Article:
What happens when a takeover occurs before the expiration date at a company where I am short calls in the stock?
Corporate actions such as mergers, acquisitions and spin-offs often necessitate a change to the amount or name of the security deliverable under the terms of the contract. When such adjustments occur, the short call position must deliver the adjusted security at the strike price where the call was sold.
For example, the shareholders of company JKL Inc. have approved a takeover bid placed by Global Giant Co. As a result, holders of JKL stock will now be entitled to .50 shares of Global Giant for every share owned of JKL Inc. Therefore, holders of JKL call options will now be entitled to a deliverable amount of 50 shares of Global Giant for every contract of JKL that they own (100 shares per contract x .5 Global Giant). Investors with short positions in JKL call options are then responsible for delivering 50 shares of Global Giant for every call option assigned.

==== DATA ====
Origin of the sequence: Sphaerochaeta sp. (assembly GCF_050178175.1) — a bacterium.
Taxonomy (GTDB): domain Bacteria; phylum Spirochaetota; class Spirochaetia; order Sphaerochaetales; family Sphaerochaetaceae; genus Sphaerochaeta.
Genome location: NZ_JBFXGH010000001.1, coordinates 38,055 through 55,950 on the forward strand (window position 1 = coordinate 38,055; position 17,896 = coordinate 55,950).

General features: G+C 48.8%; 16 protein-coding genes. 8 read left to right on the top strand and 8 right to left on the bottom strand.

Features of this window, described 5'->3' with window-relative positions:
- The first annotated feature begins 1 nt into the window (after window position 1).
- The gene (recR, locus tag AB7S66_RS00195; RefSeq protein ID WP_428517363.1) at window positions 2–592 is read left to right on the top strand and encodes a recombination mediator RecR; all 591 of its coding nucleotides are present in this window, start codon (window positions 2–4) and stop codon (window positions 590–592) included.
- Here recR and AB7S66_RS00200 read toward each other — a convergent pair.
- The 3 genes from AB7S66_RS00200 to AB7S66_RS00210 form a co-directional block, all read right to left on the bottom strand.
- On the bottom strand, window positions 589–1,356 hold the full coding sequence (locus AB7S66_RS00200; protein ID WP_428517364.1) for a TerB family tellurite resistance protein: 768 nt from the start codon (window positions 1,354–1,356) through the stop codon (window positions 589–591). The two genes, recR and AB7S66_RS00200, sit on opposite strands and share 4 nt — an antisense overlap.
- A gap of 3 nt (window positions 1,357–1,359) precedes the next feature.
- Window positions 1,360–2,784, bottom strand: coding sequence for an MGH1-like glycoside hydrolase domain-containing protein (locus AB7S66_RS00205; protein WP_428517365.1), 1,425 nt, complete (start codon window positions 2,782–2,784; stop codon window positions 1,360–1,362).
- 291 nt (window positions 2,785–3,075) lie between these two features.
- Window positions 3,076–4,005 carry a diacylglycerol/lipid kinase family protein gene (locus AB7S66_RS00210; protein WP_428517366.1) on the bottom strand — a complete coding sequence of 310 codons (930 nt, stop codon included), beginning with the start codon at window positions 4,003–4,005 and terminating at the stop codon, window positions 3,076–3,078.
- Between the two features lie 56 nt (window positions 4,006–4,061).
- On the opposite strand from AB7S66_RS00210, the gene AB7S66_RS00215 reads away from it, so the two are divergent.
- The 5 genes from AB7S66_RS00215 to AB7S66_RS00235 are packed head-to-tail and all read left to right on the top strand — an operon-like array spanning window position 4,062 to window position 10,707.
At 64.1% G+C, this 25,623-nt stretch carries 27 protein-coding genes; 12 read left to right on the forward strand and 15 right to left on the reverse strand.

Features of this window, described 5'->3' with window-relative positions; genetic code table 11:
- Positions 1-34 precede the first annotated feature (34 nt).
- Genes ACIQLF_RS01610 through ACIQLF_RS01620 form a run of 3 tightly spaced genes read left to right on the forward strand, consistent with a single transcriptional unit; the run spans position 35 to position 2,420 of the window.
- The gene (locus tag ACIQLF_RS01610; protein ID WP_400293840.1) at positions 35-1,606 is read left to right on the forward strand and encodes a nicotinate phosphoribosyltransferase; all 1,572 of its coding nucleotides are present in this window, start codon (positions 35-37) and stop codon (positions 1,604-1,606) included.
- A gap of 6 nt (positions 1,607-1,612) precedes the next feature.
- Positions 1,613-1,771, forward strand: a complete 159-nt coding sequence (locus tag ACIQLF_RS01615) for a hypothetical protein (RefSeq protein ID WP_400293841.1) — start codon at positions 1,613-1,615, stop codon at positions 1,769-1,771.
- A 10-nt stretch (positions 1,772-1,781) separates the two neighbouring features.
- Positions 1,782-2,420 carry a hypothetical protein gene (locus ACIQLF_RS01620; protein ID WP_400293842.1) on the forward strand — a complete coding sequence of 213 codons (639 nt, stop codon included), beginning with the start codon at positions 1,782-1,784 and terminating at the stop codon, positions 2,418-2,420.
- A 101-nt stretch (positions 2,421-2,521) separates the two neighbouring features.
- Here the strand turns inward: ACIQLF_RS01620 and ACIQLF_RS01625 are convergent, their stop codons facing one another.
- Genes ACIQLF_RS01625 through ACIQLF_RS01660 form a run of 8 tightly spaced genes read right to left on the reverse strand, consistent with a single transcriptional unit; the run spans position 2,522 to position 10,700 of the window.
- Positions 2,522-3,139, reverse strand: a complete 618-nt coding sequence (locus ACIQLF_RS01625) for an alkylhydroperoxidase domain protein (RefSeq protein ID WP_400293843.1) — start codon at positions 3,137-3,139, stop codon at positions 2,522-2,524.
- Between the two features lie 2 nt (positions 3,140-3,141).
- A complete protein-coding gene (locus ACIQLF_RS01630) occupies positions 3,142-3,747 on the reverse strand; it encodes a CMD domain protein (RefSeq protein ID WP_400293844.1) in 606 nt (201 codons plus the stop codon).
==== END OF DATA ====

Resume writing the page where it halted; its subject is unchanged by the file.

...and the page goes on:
For the sake of this example, we used a simple conversion ratio. However, not all corporate actions have such clearly defined terms. Often assignment requires the short position to deliver fractional shares and a cash equivalent. An adjustment panel consisting of representatives of the listing options exchanges and one OCC representative (who only votes in case of a tie) determine whether to adjust an option because of a particular corporate action by applying general adjustment rules. Again, whatever the terms, the short position has the potential obligation of delivering the adjusted underlying.
For access to specific contract adjustment memos, search by company name or symbol in OCC’s Information Memos search.